King, during a speech at Western Michigan University in 1963, said 11 a.m. Sunday is the most segregated hour in America. “When I read [King’s quote], I was struck to my core because I realized although Christianity professes to be the gospel of love, the people who profess that can’t even come together as brothers and sisters,” she said.
“So I decided to attend the West Angeles Church of God in Christ, not just because it’s a large African-American denomination, but also because it has a reputable choir.”
The self-described one-time punk feminist felt drawn to the 24,000-member Pentecostal church in South Los Angeles. She told herself she planned to research the roots of American musical traditions and follow the trail of rock ’n’ roll back to blues, soul and gospel music. She had a spiritual awakening after listening to the church’s gospel choir.
Now, 17 years later, the Academy Award winner realizes that the activism of her youth and her music, which led to a quick rise to fame and celebrity in the late 1980s and early 1990s with Short Sharp Shocked and other albums, was part of her search to fill a spiritual hunger. “I tried to substitute political activism for my own spiritual nature, but finally with maturity I was able to acknowledge that God had placed this spiritual nature inside of me,” Shocked said. “He lets us come to Him in our own time and in our own way.”
Today Shocked sings in West Angeles’ choir and recently released her first gospel album, ToHeavenURide, which was recorded live at the Telluride Bluegrass Festival in 2003. The album features two songs by one of her greatest influences, Sister Rosetta Tharpe, an African-American singer and guitarist whose gospel songs were among the first to cross over to secular audiences.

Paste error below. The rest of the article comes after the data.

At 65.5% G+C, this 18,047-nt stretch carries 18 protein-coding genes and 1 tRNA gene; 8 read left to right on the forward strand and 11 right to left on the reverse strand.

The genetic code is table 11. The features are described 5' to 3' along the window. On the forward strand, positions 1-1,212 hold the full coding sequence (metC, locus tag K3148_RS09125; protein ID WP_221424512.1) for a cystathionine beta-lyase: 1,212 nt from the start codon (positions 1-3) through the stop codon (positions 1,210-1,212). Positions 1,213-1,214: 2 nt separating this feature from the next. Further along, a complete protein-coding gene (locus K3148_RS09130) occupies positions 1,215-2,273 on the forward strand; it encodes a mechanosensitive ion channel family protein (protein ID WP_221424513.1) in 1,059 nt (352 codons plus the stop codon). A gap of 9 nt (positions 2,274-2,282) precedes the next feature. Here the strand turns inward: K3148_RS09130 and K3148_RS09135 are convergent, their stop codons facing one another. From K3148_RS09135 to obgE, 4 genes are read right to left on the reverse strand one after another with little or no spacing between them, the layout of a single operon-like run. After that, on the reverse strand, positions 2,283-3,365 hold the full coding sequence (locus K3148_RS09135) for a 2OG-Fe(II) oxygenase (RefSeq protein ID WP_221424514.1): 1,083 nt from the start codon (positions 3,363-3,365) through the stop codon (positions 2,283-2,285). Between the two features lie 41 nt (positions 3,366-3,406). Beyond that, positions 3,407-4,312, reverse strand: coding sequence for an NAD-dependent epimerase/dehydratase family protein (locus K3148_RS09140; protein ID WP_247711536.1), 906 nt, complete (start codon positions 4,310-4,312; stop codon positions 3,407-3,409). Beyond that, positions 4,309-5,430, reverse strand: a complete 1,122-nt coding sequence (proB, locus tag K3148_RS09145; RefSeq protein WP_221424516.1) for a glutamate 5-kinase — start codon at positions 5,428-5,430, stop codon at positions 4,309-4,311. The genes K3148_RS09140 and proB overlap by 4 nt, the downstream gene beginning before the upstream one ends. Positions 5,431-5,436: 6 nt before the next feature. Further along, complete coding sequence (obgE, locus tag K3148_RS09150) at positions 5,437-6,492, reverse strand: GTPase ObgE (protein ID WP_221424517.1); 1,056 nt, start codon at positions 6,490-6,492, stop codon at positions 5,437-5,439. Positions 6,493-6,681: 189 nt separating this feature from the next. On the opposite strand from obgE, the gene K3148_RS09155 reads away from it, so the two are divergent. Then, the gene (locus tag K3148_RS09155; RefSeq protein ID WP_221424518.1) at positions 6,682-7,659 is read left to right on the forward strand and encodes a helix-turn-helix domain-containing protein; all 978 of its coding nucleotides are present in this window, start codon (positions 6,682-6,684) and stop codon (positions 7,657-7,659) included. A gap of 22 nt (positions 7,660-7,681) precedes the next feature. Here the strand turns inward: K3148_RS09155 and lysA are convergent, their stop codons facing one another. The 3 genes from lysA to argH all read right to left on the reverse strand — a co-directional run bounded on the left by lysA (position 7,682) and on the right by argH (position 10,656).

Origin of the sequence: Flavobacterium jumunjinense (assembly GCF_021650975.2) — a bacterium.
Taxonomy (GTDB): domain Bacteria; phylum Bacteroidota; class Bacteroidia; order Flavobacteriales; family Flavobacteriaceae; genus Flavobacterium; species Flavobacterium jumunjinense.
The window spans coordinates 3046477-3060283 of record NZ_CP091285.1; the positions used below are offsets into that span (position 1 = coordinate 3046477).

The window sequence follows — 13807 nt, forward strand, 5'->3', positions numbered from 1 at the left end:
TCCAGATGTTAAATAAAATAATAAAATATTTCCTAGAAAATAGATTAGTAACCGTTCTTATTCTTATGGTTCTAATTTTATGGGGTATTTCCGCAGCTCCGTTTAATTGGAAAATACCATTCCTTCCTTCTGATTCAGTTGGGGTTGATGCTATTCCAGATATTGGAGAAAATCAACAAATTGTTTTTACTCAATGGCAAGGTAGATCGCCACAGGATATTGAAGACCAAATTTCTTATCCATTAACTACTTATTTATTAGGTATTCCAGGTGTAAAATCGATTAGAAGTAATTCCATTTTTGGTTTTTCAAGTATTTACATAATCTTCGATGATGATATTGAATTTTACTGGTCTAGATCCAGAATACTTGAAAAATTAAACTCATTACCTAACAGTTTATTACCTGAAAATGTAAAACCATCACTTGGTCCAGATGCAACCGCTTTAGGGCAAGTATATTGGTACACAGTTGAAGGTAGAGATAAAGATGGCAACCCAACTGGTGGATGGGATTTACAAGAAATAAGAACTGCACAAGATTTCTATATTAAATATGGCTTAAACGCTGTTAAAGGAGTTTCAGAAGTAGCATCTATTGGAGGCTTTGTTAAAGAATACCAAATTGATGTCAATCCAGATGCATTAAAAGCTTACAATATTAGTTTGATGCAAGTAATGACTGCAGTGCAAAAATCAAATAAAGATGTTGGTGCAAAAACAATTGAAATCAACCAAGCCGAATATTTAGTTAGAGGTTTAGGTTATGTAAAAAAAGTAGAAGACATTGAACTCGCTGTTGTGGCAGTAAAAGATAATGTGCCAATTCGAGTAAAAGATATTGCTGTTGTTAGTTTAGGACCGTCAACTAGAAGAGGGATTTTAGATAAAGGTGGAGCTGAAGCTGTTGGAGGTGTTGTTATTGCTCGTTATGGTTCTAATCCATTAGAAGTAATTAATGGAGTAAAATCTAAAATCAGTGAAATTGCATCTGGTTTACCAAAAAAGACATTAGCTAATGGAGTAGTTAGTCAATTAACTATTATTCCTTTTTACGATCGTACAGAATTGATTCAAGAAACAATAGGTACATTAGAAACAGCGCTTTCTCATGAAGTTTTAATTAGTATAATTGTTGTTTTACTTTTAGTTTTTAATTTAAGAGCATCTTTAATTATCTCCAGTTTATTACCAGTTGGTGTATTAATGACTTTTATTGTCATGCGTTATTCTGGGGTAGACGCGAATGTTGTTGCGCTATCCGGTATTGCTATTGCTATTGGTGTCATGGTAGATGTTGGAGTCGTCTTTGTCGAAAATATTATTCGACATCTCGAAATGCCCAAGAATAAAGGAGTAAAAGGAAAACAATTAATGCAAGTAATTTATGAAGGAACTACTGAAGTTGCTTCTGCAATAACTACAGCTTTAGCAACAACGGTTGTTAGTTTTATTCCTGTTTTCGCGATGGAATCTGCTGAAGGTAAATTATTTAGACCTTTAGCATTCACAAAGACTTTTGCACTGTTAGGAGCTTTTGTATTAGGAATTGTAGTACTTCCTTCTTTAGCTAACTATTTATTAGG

Church of God in Christ Bishop Charles E. Blake, pastor of West Angeles, said Shocked came to the church in an unassuming, quiet way and joined the choir. “It was only later that we came to realize she was a very renowned singer and musician,” Blake said.
“She invited me to one of her concerts. It was only then I understood the magnitude of the person. I look forward to her album, knowing it will be a blessing to the Christian community. She has succeeded and sold hundreds of thousands of records in the secular world and now, as a Christian and lover of the Lord, that she would do this in the service of our King is something I’m so very happy about.”
Raised in a strict Mormon household in the swamplands of east Texas, Shocked rebelled, running away at age 16 to live with her hippie-atheist father.
Later, with a degree in literature from the University of Texas at Austin in one hand and Jack Kerouac’s On the Road in the other, Shocked headed west to California, becoming a singer and political activist whose photo struggling with police at the 1984 Democratic National Convention landed on the front page of the San Francisco Examiner.
She hitchhiked throughout Europe and then returned to the United States. She played some songs at the Kerrville Folk Festival that were secretly recorded by a journalist and record producer, who released the recording as the Texas Campfire Tapes. It became a hit on the BBC and ignited her musical career.
Leery of her newfound fame, Shocked chose to use it to further her political activism, championing against homelessness and advocating for environmental and global justice movements. After several hit albums, including Captain Swing in 1989 and Arkansas Traveler in 1992, Shocked began exploring gospel traditions while attending West Angeles. She got married the same year and began drinking “to put up with his drinking.”
In 2002 she gave up alcohol, and the couple divorced the following year. Since then, Shocked says she has drawn closer to Jesus. In her ToHeavenURide manifesto, Shocked said: “[One] white girl attending a black church wasn’t going to change the world or anything, right?
“I was just going to check out the gospel choir, ya know? ... Years later, on top of another mountain, the Holy Spirit erupted. And now here I am bringing it home to you.”
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